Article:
Psychologists have studied these special experiential revelations ranging from prayer and the Big Dreamer, to Shamanic traveling, to peak experiences, to that level which is called "cosmic consciousness." Beyond this, these scientists have examined LSD experiments, special art representations, schizophrenic episodes, and near-death experiences within the context of the Imaginal Realm.

In the past, these special experiential revelations were simply passed off as "imaginary" and most often ignored. But today there are now scientific and scholarly voices re-considering these mystical accounts of a special realm, a special kingdom. Modern thinkers are beginning to ponder the "third realm--the realm of the imagination sui generis, not as something unreal, but as something [possibly] self-existent, the cumulative product product of imaginative thought itself." [Ibid, p. 209.]

In 1972 Henri Corbin coined this potentially real special "somewhere" as the Imaginal Realm as a way to describe it. Corbin, a noted Islamic scholar, one who studied mystical and especially visionary experience, wrote his *opinion*:

"It must be understood that the world into which these [visionaries] probed is perfectly *real.* Its reality is more irrefutable and more coherent than that of the empirical world, where *reality* is perceived by the senses...This world is hidden behind the very act of sense perception and has to be sought underneath its apparent objective certainty...[This is] a world possessing extension and dimension, figures and colors; but these features cannot be perceived by the senses in the same manner as if they were properties of physical bodies. No, these dimensions, figures, and colors are the object of imaginative perception, or of the 'psychospiritual senses." [Ibid, p. 210.]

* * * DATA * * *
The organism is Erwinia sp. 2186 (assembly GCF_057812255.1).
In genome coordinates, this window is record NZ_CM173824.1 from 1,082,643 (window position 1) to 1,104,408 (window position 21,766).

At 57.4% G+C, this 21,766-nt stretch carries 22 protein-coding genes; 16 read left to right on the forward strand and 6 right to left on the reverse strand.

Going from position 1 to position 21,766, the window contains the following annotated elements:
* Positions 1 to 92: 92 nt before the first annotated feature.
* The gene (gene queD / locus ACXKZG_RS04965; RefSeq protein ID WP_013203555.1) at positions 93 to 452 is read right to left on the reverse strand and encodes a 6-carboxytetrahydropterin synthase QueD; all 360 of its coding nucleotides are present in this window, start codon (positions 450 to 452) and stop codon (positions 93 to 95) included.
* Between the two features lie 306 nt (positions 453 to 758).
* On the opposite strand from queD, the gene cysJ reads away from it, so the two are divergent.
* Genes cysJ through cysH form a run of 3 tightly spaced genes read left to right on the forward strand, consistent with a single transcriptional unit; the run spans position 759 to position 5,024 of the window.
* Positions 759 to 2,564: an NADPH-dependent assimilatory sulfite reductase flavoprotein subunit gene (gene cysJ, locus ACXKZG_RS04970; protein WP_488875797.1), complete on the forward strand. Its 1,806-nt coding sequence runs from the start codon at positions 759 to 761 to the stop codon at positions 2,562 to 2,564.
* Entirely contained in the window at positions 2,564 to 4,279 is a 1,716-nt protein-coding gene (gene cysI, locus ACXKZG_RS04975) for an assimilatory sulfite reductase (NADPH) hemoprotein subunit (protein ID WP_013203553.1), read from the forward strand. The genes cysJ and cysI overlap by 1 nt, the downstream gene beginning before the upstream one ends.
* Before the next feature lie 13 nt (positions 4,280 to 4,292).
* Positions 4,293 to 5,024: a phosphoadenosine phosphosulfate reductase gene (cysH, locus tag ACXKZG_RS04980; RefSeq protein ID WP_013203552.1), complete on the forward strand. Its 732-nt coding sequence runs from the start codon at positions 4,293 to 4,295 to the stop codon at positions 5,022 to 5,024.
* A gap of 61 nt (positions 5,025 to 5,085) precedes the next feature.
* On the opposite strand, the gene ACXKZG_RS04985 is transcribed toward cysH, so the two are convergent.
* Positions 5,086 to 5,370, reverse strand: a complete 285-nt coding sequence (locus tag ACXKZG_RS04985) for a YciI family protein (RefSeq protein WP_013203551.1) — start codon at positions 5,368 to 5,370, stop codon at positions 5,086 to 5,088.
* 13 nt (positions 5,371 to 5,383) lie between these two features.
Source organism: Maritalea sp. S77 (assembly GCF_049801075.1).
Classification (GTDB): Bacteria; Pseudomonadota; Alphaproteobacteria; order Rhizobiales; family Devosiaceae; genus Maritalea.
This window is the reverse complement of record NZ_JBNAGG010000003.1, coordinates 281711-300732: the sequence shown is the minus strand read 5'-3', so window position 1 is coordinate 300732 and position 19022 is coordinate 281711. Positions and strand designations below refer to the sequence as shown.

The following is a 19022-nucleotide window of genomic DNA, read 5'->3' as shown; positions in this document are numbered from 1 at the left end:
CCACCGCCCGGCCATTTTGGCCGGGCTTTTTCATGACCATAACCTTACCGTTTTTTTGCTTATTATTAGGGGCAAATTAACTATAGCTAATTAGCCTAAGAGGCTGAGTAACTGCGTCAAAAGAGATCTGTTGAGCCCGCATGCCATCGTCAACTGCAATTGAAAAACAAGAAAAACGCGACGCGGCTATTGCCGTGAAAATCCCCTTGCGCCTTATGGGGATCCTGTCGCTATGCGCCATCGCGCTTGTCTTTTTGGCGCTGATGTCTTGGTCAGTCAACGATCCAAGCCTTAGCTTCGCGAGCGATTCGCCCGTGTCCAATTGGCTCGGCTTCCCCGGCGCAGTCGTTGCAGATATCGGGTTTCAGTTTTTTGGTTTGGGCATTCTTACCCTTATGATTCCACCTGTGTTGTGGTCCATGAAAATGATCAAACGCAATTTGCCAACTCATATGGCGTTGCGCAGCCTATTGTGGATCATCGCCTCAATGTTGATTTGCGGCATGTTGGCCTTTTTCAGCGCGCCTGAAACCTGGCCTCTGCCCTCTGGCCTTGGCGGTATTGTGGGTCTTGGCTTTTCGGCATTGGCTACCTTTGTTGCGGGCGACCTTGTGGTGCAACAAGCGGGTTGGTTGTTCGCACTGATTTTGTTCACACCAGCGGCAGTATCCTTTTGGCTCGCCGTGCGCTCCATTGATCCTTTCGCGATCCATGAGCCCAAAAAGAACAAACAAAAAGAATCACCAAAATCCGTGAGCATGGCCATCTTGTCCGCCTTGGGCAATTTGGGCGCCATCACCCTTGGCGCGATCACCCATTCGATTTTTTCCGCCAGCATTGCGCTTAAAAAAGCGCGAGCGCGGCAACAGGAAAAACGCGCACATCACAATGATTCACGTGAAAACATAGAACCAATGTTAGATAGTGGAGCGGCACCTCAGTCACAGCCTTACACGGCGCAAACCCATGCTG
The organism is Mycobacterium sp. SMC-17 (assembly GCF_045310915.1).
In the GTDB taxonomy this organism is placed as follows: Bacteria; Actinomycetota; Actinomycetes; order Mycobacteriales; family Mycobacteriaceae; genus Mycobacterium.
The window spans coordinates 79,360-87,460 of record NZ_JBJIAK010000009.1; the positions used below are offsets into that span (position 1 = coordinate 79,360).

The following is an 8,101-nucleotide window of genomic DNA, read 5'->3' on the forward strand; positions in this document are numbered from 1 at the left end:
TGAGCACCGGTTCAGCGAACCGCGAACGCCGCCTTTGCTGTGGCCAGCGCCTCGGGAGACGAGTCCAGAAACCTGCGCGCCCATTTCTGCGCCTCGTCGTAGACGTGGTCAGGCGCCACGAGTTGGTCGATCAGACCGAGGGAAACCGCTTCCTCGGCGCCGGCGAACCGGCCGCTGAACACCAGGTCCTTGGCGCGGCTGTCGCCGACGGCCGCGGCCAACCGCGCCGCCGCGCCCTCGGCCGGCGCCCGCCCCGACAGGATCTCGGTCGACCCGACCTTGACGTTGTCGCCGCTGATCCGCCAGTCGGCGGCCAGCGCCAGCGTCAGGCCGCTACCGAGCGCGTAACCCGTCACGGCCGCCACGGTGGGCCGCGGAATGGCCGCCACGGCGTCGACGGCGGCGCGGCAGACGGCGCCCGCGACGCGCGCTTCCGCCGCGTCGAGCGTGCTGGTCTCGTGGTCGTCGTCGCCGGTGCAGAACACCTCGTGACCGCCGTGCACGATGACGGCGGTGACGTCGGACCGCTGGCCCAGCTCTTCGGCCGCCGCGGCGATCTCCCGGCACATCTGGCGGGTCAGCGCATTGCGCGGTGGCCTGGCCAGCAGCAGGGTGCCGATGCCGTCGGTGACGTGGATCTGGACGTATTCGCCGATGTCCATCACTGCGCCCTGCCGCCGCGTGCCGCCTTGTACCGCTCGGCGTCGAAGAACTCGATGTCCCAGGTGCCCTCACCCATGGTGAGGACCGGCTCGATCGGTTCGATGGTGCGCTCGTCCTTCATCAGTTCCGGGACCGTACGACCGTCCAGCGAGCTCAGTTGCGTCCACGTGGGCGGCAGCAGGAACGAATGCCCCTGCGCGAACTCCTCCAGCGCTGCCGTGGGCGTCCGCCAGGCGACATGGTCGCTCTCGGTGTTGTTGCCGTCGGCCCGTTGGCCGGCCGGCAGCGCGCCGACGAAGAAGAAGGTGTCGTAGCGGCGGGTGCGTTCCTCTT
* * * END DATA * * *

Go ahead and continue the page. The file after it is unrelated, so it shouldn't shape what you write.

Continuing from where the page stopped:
Illuminationist Philosophy

Illuminationist philosophy started in twelfth-century Persia, and has been an important force in Islamic, especially Persian, philosophy right up to the present day. It presents a critique of some of the leading ideas of Aristotelianism, as represented by the philosophy of Ibn Sina (Avicenna), and argues that many of the distinctions which are crucial to the character of that form of philosophy are misguided. Illuminationists develop a view of reality in accordance with which essence is more important than existence, and intuitive knowledge is more significant than scientific knowledge. They use the notion of light, as the name suggests, as a way of exploring the links between God, the Light of Lights, and his creation. The result is a view of the whole of reality as a continuum, with the physical world being an aspect of the divine. This sort of language proved to be very suggestive for mystical philosophers, and Illuminationism quickly became identified with Islamic mysticism.

[...] In the illuminationist view of logic, a conclusion reached by using a formally established syllogism has no epistemological value as a starting point in philosophical construction. For a universal affirmative proposition to have philosophical value as a foundation of scientific knowledge, it must be 'necessary and always true'. Yet if we introduce the mode 'possibility' and give it an extension in time as in 'future possibility', the universal affirmative proposition cannot be 'necessarily true always'. This is because of the impossibility of knowing or deducing all possible future instances. The epistemological implication of this logical position is that formal validity ranks lower than the certitude obtained by the self-conscious subject who, when alerted to a future possible event through 'knowledge by presence', will simply 'know' it. The future event cannot be deduced at the present time and given universal validity.